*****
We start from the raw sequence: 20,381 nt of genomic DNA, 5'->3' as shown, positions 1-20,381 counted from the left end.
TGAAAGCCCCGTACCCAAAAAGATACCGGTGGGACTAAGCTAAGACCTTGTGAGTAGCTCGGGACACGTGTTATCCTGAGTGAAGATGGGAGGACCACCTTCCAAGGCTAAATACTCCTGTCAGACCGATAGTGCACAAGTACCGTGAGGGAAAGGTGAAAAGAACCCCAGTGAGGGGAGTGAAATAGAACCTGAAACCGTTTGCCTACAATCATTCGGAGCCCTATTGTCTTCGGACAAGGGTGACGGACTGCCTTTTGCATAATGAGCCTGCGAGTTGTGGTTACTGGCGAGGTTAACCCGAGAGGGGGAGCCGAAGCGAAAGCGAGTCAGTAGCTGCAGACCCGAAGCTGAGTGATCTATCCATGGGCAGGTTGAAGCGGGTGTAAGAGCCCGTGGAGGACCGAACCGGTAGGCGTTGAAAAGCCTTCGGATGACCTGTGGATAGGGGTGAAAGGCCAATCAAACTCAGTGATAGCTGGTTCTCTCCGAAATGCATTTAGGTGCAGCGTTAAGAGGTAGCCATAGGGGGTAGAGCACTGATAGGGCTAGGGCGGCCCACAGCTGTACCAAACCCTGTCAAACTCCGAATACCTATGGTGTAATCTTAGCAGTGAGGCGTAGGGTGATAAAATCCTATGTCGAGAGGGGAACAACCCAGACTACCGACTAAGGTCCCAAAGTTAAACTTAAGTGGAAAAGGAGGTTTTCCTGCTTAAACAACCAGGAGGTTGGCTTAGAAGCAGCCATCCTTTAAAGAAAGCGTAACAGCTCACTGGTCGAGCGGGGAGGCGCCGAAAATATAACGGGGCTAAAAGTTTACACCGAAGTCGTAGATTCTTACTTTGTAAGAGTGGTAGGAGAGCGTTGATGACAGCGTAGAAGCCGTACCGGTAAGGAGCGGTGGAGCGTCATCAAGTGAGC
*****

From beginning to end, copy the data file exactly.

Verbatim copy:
We start from the raw sequence: 20,381 nt of genomic DNA, 5'->3' as shown, positions 1-20,381 counted from the left end.
TGAAAGCCCCGTACCCAAAAAGATACCGGTGGGACTAAGCTAAGACCTTGTGAGTAGCTCGGGACACGTGTTATCCTGAGTGAAGATGGGAGGACCACCTTCCAAGGCTAAATACTCCTGTCAGACCGATAGTGCACAAGTACCGTGAGGGAAAGGTGAAAAGAACCCCAGTGAGGGGAGTGAAATAGAACCTGAAACCGTTTGCCTACAATCATTCGGAGCCCTATTGTCTTCGGACAAGGGTGACGGACTGCCTTTTGCATAATGAGCCTGCGAGTTGTGGTTACTGGCGAGGTTAACCCGAGAGGGGGAGCCGAAGCGAAAGCGAGTCAGTAGCTGCAGACCCGAAGCTGAGTGATCTATCCATGGGCAGGTTGAAGCGGGTGTAAGAGCCCGTGGAGGACCGAACCGGTAGGCGTTGAAAAGCCTTCGGATGACCTGTGGATAGGGGTGAAAGGCCAATCAAACTCAGTGATAGCTGGTTCTCTCCGAAATGCATTTAGGTGCAGCGTTAAGAGGTAGCCATAGGGGGTAGAGCACTGATAGGGCTAGGGCGGCCCACAGCTGTACCAAACCCTGTCAAACTCCGAATACCTATGGTGTAATCTTAGCAGTGAGGCGTAGGGTGATAAAATCCTATGTCGAGAGGGGAACAACCCAGACTACCGACTAAGGTCCCAAAGTTAAACTTAAGTGGAAAAGGAGGTTTTCCTGCTTAAACAACCAGGAGGTTGGCTTAGAAGCAGCCATCCTTTAAAGAAAGCGTAACAGCTCACTGGTCGAGCGGGGAGGCGCCGAAAATATAACGGGGCTAAAAGTTTACACCGAAGTCGTAGATTCTTACTTTGTAAGAGTGGTAGGAGAGCGTTGATGACAGCGTAGAAGCCGTACCGGTAAGGAGCGGTGGAGCGTCATCAAGTGAGC